Whole wheat sticky buns for the morning
Even though these are 100% whole wheat, I'm not even going to try convincing anyone (though I've tried to convince myself) that these are remotely healthy. But since whole wheat flour is what I've usually got on hand and since using whole wheat flour does make them somewhat less unhealthy (maybe), when I make sticky buns, I make them this way. The dough is an amalgamation of many recipes, but the filling and topping are from King Arthur Flour Whole Grains Baking.
In any case, however detrimental they may be to the body, these warm sticky buns are awfully good for the soul on a chilly weekend morning.
- Whole wheat flour: 450 grams; 1 lb; 3-4 cups
- Lukewarm milk: 275 grams; 9.75 ounces; 1.25 cups
- Egg: 1 large, lightly beaten
- Honey: 85 grams; 3 ounces; 1/4 cup
- Butter, melted: 28 grams; 1 ounce; 2 Tbs
- Salt: 9 grams or 1.25 tsp
- Instant yeast: 6 grams or 2 tsp
- Brown sugar: 210 grams; 7.5 ounces; 1 cup packed
- Egg White: 1 large
- Cinnamon: 14 grams; 1/2 ounce; 2 Tbs
- Salt: Just a pinch
- Currants or raisins: 100 g; 3.5 ounces; 2/3 cup
- Brown sugar: 140 grams; 5 ounces; 2/3 cup packed
- Cinnamon:2 to 3 grams; 1 tsp
- White flour: 3-4 grams; 1 tsp
- Salt: Just a pinch
- Melted butter: 56 grams; 2 ounces; 4 Tbs
- Corn Syrup, honey or brown rice syrup: 39 grams; 1 3/8 ounces; 2 Tbs
- Chopped pecans: 106 grams; 3.75 ounces; 1 cup
If the honey's cold, I like to put the butter and honey in the same bowl and heat it for about 1 minute on medium power in the microwave. But, however you do it, first mix the milk, egg, honey and butter. Mix the flour, salt and yeast in a separate bowl, and then add to the liquids. Mix until everything is hydrated. If you wish, you can knead it now, or do as I do and use the stretch and fold method starting at 1/2 hour after mixing, and doing two more folds 20 minutes apart. You may have to adjust the flour or add some water -- the dough should be lightly tacky, but not sticky. In any case, if you've kneaded, the dough will be ready in 60-90 minutes and, if you've done the stretch and fold, it'll be done in about 2 hours.
Meanwhile, for the filling, mix everything together until smooth except the dried fruit. Likewise, mix the topping ingredients together except for the pecans (corn syrup will give you a better consistency because it prevents the sugar from crystallizing, but I don't often have it on hand, and have had good results with both the alternate ingredients).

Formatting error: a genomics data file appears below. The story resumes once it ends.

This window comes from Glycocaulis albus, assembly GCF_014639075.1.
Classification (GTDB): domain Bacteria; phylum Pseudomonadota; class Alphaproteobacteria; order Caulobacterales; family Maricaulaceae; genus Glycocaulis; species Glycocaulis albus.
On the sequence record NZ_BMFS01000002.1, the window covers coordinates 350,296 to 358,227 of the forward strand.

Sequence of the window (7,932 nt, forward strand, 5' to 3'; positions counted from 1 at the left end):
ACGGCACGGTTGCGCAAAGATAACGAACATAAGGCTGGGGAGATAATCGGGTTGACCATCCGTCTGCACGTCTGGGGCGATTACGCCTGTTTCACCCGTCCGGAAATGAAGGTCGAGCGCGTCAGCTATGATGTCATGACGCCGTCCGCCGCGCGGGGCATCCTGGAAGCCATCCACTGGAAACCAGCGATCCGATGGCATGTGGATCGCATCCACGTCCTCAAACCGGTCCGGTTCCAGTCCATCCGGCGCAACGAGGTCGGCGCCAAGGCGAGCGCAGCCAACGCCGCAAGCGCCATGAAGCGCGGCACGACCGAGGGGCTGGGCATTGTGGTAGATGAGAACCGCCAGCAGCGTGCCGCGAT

Grease a 9x13 inch pan and spread the topping on the bottom, placing the pecans on top. Then, roll out the dough into a rectangle that's roughly 12x16 inches. Spread the filling over the dough, leaving a margin of about 1 inch on the edges. Then scatter the dried fruit over the filling.
Roll the dough into a log and then, using a serrated knife or some dental floss, divide the dough in half. Next, cut the two halves in half. Finally, divide each of these sections into three so you end up with 12 buns. Place the buns in the pan.
If you want your buns now, let them rise for about an hour or so until they're just barely touching each other, and then bake. But, if you want to bake them the next morning, simply cover the pan tightly with plastic or aluminum foil, and pop them in the refrigerator. The next morning, let them warm up for about 1 hour before baking (though, you can also pop them right in the oven if they look fully risen).
Bake at 350 degrees for about 30 minutes. When they're done, put foil or parchment paper over the top of the pan, and quickly invert it onto a cooling rack. Scrape any topping left in the pan on top of the buns.
They should probably cool a bit before you dig in, but I'll leave that to your discretion. While they cool, it's important to watch them, otherwise, within minutes, they may end up looking something like this: